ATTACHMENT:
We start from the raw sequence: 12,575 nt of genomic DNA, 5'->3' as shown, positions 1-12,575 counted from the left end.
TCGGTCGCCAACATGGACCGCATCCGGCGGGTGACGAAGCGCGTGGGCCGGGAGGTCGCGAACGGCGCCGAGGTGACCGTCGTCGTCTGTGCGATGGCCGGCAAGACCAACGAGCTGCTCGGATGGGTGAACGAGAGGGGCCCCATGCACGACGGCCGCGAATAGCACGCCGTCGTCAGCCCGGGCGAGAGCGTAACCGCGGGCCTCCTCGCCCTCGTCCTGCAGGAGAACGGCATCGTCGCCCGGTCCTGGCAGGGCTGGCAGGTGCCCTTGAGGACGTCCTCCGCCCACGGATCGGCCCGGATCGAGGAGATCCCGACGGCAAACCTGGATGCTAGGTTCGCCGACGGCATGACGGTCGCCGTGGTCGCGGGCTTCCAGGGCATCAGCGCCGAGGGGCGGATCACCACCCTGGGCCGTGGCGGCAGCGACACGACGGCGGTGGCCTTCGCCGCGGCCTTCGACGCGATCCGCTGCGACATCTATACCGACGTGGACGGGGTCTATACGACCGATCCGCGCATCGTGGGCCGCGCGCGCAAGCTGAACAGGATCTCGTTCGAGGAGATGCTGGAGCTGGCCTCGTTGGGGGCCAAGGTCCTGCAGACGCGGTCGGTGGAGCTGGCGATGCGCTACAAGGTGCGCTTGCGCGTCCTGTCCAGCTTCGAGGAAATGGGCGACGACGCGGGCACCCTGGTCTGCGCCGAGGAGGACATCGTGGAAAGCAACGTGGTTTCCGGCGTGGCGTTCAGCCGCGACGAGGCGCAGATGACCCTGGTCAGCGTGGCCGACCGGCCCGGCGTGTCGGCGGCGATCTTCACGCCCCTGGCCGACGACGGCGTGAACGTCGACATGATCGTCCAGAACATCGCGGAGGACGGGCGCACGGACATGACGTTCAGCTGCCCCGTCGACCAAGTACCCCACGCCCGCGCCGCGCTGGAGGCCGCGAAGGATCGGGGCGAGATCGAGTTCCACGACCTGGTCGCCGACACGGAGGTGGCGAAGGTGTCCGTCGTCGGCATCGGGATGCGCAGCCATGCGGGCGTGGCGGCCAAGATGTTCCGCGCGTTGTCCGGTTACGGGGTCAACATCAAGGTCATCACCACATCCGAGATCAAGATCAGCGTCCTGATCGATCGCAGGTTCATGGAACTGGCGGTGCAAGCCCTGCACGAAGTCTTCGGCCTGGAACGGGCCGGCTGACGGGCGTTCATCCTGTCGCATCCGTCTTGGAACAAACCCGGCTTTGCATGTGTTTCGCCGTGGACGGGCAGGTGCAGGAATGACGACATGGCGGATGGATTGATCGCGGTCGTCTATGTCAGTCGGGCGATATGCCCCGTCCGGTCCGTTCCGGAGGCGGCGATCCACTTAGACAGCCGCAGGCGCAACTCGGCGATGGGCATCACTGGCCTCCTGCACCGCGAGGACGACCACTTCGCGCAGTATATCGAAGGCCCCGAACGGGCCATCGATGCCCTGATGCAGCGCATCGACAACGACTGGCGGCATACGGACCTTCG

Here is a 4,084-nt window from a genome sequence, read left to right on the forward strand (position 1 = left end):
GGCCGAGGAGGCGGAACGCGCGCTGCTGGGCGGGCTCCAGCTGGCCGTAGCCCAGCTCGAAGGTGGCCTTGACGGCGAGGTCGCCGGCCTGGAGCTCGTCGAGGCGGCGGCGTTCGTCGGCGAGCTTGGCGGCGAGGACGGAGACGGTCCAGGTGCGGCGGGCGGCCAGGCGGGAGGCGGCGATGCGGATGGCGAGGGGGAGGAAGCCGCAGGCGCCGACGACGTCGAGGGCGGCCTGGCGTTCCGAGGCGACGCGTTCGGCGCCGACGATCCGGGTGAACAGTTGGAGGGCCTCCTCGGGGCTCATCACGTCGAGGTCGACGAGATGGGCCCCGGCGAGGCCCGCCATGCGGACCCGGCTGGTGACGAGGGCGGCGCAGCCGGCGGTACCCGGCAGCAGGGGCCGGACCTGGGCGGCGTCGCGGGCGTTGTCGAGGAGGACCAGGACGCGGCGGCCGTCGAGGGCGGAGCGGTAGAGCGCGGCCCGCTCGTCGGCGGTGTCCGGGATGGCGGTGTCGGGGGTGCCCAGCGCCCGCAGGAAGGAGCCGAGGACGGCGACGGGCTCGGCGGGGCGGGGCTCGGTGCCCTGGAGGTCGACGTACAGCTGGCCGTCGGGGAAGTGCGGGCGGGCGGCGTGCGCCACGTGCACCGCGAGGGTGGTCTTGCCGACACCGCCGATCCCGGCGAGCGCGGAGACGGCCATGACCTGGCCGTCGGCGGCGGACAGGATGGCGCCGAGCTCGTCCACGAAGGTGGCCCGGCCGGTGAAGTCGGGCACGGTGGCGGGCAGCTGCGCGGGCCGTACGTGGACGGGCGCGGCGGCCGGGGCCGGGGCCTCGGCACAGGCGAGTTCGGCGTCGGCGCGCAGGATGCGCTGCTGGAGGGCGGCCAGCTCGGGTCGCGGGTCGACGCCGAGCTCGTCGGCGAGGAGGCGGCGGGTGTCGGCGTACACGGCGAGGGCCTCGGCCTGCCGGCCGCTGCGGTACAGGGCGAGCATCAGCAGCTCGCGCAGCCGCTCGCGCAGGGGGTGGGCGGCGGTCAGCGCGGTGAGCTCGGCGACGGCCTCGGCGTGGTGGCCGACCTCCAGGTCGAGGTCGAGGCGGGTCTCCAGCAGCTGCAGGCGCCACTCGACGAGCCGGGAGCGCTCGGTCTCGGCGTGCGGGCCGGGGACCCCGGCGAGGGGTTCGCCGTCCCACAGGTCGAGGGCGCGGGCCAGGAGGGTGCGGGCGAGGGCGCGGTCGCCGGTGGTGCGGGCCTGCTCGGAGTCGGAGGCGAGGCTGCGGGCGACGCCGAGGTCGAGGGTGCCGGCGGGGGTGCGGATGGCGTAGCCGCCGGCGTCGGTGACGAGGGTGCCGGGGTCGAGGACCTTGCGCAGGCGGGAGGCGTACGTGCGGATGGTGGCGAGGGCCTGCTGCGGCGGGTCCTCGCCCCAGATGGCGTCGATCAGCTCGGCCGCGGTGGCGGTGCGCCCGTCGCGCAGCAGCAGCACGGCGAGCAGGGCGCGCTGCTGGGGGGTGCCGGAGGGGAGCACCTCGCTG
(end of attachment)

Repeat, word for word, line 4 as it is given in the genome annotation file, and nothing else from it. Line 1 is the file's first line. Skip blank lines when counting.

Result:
GGCCGAGGAGGCGGAACGCGCGCTGCTGGGCGGGCTCCAGCTGGCCGTAGCCCAGCTCGAAGGTGGCCTTGACGGCGAGGTCGCCGGCCTGGAGCTCGTCGAGGCGGCGGCGTTCGTCGGCGAGCTTGGCGGCGAGGACGGAGACGGTCCAGGTGCGGCGGGCGGCCAGGCGGGAGGCGGCGATGCGGATGGCGAGGGGGAGGAAGCCGCAGGCGCCGACGACGTCGAGGGCGGCCTGGCGTTCCGAGGCGACGCGTTCGGCGCCGACGATCCGGGTGAACAGTTGGAGGGCCTCCTCGGGGCTCATCACGTCGAGGTCGACGAGATGGGCCCCGGCGAGGCCCGCCATGCGGACCCGGCTGGTGACGAGGGCGGCGCAGCCGGCGGTACCCGGCAGCAGGGGCCGGACCTGGGCGGCGTCGCGGGCGTTGTCGAGGAGGACCAGGACGCGGCGGCCGTCGAGGGCGGAGCGGTAGAGCGCGGCCCGCTCGTCGGCGGTGTCCGGGATGGCGGTGTCGGGGGTGCCCAGCGCCCGCAGGAAGGAGCCGAGGACGGCGACGGGCTCGGCGGGGCGGGGCTCGGTGCCCTGGAGGTCGACGTACAGCTGGCCGTCGGGGAAGTGCGGGCGGGCGGCGTGCGCCACGTGCACCGCGAGGGTGGTCTTGCCGACACCGCCGATCCCGGCGAGCGCGGAGACGGCCATGACCTGGCCGTCGGCGGCGGACAGGATGGCGCCGAGCTCGTCCACGAAGGTGGCCCGGCCGGTGAAGTCGGGCACGGTGGCGGGCAGCTGCGCGGGCCGTACGTGGACGGGCGCGGCGGCCGGGGCCGGGGCCTCGGCACAGGCGAGTTCGGCGTCGGCGCGCAGGATGCGCTGCTGGAGGGCGGCCAGCTCGGGTCGCGGGTCGACGCCGAGCTCGTCGGCGAGGAGGCGGCGGGTGTCGGCGTACACGGCGAGGGCCTCGGCCTGCCGGCCGCTGCGGTACAGGGCGAGCATCAGCAGCTCGCGCAGCCGCTCGCGCAGGGGGTGGGCGGCGGTCAGCGCGGTGAGCTCGGCGACGGCCTCGGCGTGGTGGCCGACCTCCAGGTCGAGGTCGAGGCGGGTCTCCAGCAGCTGCAGGCGCCACTCGACGAGCCGGGAGCGCTCGGTCTCGGCGTGCGGGCCGGGGACCCCGGCGAGGGGTTCGCCGTCCCACAGGTCGAGGGCGCGGGCCAGGAGGGTGCGGGCGAGGGCGCGGTCGCCGGTGGTGCGGGCCTGCTCGGAGTCGGAGGCGAGGCTGCGGGCGACGCCGAGGTCGAGGGTGCCGGCGGGGGTGCGGATGGCGTAGCCGCCGGCGTCGGTGACGAGGGTGCCGGGGTCGAGGACCTTGCGCAGGCGGGAGGCGTACGTGCGGATGGTGGCGAGGGCCTGCTGCGGCGGGTCCTCGCCCCAGATGGCGTCGATCAGCTCGGCCGCGGTGGCGGTGCGCCCGTCGCGCAGCAGCAGCACGGCGAGCAGGGCGCGCTGCTGGGGGGTGCCGGAGGGGAGCACCTCGCTG